Searching for a dark light: A new experiment at Jefferson Lab is on the hunt for dark photons, hypothetical messengers of an invisible universe.
How Buildings Could Keep Cool without Electricity: A new material that requires no electricity uses the universe as a heat sink—even when the sun is shining.
The Mind-Bending Mathematics Needed To Figure Out The Universe.
You Can Help Physicists Make the Next Higgs Boson Discovery with new citizen-science project, Higgs Hunters. "People who become Higgs Hunters will look at images and identify and count tracks that emanate from an off-center point. The data will be a mix of real data from the LHC and those produced by computer simulations. By classifying the data by eye, the Hunters will also help the physicists’ computers improve their own algorithms for identifying off-center tracks."
Trigger Failure and Repair, at the LHC. How to keep from discarding interesting events by improving the "filter."
The 29 best retro photographs from CERN's vaults provide "a fascinating window into how fundamental science was done during the groovy '60s and funkadelic '70s." Related: Vacuuming the ATLAS detector. One hundred scientists and engineers recently gave the ATLAS detector a deep cleaning in preparation for the LHC restart.
Something for the physics buff on your Christmas List: new puzzle/video game, Schrodinger's Cat and the Raiders of the Lost Quark. "While the particles are typically locked up safely within the zoo, someone or something has allowed all of the particles out of their enclosures. Now, gluons, leptons and bosons are running amok. As the protagonist, Schrodinger's Cat, you are tasked with rounding up the rowdy particles with the help of some friendlier particles: the top, bottom, up and down quarks."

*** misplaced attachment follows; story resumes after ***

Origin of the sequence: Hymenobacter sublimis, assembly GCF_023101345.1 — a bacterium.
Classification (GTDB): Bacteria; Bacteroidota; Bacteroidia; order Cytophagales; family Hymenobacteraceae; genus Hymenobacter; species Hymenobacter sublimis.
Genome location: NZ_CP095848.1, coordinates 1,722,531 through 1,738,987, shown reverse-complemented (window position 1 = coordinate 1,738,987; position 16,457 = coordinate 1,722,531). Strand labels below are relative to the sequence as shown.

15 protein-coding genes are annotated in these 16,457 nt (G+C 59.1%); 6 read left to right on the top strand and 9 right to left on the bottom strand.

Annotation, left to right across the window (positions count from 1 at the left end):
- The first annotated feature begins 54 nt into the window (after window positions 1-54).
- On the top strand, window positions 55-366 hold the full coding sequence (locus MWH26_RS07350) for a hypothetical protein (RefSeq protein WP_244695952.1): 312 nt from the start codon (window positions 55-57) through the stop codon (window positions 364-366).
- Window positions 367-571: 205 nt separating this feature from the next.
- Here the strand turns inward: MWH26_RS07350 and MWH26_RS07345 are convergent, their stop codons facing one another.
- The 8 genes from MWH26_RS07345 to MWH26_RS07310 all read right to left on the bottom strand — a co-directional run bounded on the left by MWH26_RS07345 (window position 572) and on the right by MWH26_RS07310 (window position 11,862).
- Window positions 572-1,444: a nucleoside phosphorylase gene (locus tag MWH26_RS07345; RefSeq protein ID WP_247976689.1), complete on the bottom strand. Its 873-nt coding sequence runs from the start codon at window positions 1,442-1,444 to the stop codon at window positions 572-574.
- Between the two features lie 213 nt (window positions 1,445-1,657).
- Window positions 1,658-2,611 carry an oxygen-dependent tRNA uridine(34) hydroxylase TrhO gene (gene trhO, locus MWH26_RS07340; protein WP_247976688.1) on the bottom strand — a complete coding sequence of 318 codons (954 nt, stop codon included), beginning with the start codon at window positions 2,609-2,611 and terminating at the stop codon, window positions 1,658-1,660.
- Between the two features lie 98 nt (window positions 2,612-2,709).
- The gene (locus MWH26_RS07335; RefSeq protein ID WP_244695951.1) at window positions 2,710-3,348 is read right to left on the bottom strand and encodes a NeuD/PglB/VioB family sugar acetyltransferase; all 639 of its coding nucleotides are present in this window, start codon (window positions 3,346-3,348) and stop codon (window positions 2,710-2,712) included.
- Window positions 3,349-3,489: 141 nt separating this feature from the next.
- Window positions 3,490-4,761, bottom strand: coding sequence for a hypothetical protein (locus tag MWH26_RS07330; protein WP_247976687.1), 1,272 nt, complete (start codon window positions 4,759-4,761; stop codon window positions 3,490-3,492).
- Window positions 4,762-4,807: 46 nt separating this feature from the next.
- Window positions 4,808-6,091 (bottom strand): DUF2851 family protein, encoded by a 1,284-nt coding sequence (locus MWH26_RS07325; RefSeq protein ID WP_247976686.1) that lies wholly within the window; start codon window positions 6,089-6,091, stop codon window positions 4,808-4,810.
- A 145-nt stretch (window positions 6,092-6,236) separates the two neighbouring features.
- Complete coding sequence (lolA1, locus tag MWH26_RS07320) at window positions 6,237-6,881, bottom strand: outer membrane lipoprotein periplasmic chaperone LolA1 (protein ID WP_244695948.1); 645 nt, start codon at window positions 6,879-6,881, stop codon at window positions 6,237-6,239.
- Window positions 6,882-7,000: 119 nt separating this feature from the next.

Everything is Awesome: The LEGO Particle Accelerator "can accelerate a LEGO soccer ball to nearly 8 miles per hour."
How unique properties of electrons may help reduce noise in quantum computers by PhD Comics/Jorge Cham:
How to Build the World’s Simplest Electric Train with the help of a few magnets, a battery, and a copper coil.
Apparently CERN uses a dishwasher to keep the Large Hadron Collider's circuits clean.
Muon versus the volcano: Particles produced by cosmic rays enter volcanoes and live to tell the tale.
The Fastest Camera Ever Created Will Be Used to Study Invisibility Cloaks.
Philae May Have Grazed a Crater and Tumbled Over Comet.
Global Quantum Communications - No Longer The Stuff Of Science Fiction?
Sound (shock) waves --eg from a trumpet -- often interact with many objects before we hear them.
Physicists have used a ‘time cloak’ to conceal to conceal a message in laser light.
Haptics And Ultrasound Come Together For 3d Shapes You Can Actually Feel.
Stephen Hawking's New Speech System With SwiftKey Delivers His Brilliance Twice as Fast. Hawking has little experience with consumer tech. That made revamping his speech system more difficult. Also: Hawking Admitted that He Would Like to Be a Bond Villain, Thank You Very Much. Oh, and he also took the time to warn BBC News that artificial intelligence could end mankind.
Remembering Theodore Maiman's Laser: his seminal paper, "Optical maser action in ruby," was published in Nature in 1960.
Physicist Paul Steinhardt Slams Inflation, Cosmic Theory He Helped Conceive.
The Cat Went Over Radioactive Mountain: "Inside Yucca Mountain, incomprehensibly long time scales clash with human ones."
The Industrializtion of Space: This week, NASA marked a milestone: the first object manufactured outside of Earth.
Why does SpaceX want a farmer? Mika McKinnon thinks it's really fun coming up with improbable reasons.
Erik Wernquist's short film, Wanderers, takes a realistic look at the future of space exploration.
Designing Magnetometers for Space Missions Is Really Hard.
The Physics of Phantom Traffic Jams. "If people anticipate higher traffic densities ahead, and take their feet off the gas earlier and leave more room in front of them — instead of waiting until they have to brake — that can prevent traffic jams from arising," Bonus: You can create your own phantom traffic jam here.